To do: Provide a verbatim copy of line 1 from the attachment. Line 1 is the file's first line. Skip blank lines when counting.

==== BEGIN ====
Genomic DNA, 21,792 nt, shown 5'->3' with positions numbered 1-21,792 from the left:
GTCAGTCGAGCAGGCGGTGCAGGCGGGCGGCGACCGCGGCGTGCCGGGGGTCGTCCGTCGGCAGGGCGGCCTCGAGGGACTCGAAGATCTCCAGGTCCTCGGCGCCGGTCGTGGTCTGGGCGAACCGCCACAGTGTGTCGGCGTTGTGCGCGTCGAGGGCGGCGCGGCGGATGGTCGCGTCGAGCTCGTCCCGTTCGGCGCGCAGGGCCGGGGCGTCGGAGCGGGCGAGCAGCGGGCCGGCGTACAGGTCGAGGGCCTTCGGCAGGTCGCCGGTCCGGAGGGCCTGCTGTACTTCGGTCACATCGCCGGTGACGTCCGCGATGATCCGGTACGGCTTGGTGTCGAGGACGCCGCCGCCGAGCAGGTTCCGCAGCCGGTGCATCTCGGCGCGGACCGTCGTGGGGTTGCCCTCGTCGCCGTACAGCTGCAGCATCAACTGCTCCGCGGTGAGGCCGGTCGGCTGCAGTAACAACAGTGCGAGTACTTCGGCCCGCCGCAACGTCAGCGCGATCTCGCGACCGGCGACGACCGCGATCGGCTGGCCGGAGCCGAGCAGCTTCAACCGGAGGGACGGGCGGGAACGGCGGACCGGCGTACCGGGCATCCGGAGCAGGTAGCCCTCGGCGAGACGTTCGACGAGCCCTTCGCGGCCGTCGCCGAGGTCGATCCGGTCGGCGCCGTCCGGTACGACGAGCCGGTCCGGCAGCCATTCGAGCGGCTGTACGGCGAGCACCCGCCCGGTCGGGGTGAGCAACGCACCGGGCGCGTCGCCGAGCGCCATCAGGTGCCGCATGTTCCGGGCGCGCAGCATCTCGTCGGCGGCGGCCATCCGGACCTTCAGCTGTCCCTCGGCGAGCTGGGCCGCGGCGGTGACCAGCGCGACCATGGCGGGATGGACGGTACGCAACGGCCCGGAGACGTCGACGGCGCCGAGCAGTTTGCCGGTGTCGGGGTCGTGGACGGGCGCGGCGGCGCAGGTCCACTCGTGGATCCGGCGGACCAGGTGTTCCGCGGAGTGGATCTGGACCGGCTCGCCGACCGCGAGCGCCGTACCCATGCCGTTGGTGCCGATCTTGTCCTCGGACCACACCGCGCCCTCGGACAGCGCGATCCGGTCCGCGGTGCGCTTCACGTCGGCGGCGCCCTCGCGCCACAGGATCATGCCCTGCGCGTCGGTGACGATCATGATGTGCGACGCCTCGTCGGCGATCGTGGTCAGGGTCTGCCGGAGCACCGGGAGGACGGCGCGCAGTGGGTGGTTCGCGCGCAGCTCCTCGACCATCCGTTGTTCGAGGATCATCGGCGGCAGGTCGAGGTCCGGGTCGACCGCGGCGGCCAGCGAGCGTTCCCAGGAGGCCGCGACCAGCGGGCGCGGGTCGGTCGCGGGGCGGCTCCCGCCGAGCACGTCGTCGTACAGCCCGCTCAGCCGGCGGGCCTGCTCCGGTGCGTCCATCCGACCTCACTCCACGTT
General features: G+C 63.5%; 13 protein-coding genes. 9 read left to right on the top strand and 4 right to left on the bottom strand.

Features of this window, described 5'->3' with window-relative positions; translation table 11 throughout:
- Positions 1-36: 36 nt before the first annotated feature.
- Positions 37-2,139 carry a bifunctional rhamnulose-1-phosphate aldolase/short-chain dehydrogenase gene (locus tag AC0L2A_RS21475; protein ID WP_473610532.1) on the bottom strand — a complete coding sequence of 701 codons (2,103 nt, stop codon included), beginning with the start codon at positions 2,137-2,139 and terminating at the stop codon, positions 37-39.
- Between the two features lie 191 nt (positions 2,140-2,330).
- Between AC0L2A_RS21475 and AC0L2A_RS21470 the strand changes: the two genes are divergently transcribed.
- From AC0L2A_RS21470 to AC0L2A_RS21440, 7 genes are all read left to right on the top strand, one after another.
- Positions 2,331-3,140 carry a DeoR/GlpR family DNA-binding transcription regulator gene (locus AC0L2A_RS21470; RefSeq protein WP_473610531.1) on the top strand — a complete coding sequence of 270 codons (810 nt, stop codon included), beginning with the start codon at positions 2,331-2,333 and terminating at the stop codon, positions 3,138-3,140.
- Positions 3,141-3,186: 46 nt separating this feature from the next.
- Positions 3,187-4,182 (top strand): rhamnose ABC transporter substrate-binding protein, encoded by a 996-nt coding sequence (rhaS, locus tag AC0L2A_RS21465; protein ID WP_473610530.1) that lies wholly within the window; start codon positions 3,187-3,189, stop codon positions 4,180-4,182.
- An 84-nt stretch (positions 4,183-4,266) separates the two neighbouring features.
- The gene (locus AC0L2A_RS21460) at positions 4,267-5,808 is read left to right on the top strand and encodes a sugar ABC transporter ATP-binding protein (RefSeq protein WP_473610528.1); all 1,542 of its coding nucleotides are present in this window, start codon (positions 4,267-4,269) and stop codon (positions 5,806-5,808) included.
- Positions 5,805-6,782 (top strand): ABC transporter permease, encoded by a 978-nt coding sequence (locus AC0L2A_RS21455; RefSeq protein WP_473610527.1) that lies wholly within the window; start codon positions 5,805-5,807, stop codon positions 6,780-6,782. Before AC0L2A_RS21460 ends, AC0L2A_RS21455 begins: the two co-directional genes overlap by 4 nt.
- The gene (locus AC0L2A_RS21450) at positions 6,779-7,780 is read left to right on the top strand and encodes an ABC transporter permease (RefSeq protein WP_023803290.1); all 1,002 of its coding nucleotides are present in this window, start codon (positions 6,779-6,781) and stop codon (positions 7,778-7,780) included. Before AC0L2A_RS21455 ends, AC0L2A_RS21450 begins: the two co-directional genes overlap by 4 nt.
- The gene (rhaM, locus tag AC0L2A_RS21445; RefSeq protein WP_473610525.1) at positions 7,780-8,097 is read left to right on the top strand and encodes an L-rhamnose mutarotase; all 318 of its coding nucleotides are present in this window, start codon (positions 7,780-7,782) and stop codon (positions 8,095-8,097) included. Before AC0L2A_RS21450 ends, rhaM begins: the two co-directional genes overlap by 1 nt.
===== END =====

Genomic DNA, 21,792 nt, shown 5'->3' with positions numbered 1-21,792 from the left: